CAPTION: Bishop Robert in Exeter Cathedral's Grandisson Chapel during a service to mark 650 years since Bishop de Grandisson's death

Exeter Cathedral not just a “heritage theme park”

Posted: 17th July, 2019

The Bishop of Exeter has said at a special service to honour the medieval bishop responsible for completing Exeter Cathedral that he hopes the building never becomes just “a heritage theme park.”

Rt Rev’d Robert Atwell was giving the sermon at a Requiem Mass on 16 July to mark the 650th anniversary of the death of Bishop John de Grandisson, the man who is still Devon’s longest serving Bishop.

Bishop Robert said: “Over the centuries, the Cathedral has been knocked about a bit and modified… but the cathedral we see today is substantially Grandisson’s, and it is good that we should remember him in prayer and with thanksgiving.

“In the words of King Solomon spoken at the dedication of the first temple in Jerusalem, I pray that this cathedral may continue to be sacred space where God’s name is honoured’.

“May it never descend into becoming a heritage theme park.

“May it always be‘a house of prayer for all people’, a ‘thin place’ as one modern poet described his church: a place where earth and heaven meet and God feels very close.”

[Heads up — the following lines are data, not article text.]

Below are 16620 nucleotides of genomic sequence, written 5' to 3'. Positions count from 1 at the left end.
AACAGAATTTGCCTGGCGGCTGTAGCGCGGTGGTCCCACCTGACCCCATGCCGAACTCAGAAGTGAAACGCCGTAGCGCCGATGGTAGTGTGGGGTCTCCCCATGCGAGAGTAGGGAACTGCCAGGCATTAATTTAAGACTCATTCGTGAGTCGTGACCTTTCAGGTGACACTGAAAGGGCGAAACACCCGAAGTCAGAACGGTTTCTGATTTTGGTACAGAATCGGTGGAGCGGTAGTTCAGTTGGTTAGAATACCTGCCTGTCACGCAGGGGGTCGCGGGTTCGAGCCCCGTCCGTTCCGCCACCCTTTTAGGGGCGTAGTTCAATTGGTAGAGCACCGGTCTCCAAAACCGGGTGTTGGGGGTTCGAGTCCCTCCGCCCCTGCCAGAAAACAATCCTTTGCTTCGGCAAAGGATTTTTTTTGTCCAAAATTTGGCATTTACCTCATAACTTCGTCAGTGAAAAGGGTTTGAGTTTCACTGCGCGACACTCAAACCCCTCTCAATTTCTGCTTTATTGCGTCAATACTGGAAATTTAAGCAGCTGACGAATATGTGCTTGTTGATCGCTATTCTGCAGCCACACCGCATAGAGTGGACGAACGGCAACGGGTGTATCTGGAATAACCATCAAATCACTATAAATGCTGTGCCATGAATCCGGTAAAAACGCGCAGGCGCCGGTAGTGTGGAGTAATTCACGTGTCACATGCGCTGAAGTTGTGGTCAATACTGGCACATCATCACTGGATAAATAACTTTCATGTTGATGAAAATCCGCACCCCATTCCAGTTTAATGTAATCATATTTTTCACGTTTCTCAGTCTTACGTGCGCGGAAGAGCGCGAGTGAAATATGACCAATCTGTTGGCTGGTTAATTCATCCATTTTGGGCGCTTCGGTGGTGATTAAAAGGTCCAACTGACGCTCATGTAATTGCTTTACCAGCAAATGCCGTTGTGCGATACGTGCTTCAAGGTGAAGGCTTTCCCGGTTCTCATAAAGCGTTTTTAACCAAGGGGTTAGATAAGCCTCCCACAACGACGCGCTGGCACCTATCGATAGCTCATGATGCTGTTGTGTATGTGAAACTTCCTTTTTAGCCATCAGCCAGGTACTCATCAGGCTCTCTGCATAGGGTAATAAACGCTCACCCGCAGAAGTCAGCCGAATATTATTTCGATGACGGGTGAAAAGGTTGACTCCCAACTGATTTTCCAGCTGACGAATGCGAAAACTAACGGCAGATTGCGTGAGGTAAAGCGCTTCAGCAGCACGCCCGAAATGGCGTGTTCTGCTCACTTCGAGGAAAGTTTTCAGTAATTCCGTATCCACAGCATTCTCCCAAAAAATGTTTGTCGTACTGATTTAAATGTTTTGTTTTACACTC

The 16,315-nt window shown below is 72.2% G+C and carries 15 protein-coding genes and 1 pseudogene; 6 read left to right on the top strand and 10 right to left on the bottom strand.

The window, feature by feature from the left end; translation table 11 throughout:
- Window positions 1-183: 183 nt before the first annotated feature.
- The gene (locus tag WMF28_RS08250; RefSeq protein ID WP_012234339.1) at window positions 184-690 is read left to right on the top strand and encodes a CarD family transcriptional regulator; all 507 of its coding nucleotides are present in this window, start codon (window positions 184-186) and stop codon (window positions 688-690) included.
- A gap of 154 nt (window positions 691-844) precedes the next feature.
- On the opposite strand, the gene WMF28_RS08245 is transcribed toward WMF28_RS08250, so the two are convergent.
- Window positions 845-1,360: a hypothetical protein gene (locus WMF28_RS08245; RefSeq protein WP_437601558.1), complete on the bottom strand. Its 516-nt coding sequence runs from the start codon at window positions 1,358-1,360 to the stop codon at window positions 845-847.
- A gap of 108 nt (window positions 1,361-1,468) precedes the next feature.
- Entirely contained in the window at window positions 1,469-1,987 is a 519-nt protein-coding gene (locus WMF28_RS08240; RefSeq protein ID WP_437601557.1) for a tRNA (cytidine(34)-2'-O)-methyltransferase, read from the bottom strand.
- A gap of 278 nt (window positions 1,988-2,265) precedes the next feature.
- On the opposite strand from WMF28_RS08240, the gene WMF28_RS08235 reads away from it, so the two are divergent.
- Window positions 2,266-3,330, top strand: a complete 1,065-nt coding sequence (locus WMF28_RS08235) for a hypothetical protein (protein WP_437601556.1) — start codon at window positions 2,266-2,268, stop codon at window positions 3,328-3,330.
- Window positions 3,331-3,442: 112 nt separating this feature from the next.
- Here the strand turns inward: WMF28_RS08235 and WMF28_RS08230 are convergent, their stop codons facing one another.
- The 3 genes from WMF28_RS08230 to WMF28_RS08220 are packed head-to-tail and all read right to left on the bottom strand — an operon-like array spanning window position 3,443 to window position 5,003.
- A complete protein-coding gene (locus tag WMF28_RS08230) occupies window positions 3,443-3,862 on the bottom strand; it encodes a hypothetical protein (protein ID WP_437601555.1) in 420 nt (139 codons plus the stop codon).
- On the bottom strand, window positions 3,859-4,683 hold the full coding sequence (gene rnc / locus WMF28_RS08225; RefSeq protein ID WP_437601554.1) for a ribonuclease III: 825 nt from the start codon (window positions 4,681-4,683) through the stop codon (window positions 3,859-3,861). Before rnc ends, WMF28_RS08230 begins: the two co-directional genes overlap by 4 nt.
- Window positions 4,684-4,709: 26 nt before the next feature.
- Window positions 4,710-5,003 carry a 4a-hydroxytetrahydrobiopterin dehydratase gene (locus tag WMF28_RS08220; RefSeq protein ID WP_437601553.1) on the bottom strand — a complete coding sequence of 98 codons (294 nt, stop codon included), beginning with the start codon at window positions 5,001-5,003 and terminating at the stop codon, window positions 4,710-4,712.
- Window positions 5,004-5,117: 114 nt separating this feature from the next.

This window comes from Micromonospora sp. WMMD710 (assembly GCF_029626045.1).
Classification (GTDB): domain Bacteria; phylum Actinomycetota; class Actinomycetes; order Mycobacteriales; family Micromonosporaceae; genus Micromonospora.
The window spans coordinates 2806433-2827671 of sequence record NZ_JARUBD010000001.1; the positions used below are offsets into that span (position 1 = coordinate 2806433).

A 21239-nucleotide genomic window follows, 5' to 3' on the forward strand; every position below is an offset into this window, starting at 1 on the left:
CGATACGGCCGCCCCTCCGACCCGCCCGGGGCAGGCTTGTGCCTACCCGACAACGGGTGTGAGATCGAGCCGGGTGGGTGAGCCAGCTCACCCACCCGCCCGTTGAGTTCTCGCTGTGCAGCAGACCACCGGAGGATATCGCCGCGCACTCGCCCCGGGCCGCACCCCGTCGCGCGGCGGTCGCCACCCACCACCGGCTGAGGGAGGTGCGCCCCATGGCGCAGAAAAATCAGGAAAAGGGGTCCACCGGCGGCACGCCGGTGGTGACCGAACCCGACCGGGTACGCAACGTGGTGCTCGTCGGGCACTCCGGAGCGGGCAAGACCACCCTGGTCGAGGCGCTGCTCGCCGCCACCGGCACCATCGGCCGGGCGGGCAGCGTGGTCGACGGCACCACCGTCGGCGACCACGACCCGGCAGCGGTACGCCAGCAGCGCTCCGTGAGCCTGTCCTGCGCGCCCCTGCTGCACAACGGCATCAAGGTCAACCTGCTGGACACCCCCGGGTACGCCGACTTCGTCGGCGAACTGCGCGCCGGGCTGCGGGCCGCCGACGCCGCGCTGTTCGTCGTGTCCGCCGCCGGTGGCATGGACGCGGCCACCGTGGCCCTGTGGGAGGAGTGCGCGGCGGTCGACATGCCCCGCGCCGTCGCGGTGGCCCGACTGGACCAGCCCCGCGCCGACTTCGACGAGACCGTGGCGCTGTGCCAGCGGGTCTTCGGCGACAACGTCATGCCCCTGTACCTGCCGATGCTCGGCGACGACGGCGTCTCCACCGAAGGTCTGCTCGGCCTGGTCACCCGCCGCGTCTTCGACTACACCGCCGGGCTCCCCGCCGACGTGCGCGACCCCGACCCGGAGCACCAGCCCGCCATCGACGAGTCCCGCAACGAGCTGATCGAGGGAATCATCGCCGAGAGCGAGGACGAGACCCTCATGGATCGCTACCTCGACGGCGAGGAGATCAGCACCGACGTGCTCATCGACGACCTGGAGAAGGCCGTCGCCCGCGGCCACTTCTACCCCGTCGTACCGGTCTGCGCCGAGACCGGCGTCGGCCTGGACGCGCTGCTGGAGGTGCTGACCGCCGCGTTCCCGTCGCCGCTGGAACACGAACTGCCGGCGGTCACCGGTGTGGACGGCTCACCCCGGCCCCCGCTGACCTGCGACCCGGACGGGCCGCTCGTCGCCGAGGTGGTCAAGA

The special service launched a year of events marking the architectural, musical, educational and cultural legacies of John de Grandisson.

He became Bishop of Exeter at the age of 35 and served for 42 years, including living through the Black Death, which wiped out a third of the population of Devon and two thirds of the clergy who contracted the plague as a result of burying the dead.

Bishop de Grandisson died in 1369 and was buried inside the Cathedral walls at his own request. His tomb was later raided by a Puritan mob during the reign of Elizabeth 1.

University choir

Exeter University Chapel Choir sang at the service

The Revd Canon James Mustard, Canon Precentor at Exeter Cathedral said “Bishop Grandisson’s great achievement was his completion of the Cathedral building as we know it.

But, he was also a great scholar, educationalist, internationalist and patron of the arts.

The legacy of his vision for all the churches of Devon to be places of learning, as well as worship, is all around us.

During the service Fauré’s Requiem was sung by the visiting choir of Christ Church Cranbrook, Michigan, USA and the University of Exeter Chapel Choir.

A 14th Century coffin pall (covering cloth) has gone on display in the Cathedral alongside one of Bishop de Grandisson’s manuscripts and Bishop’s ring, which was found during the restoration of his Chapel in the 1950’s.

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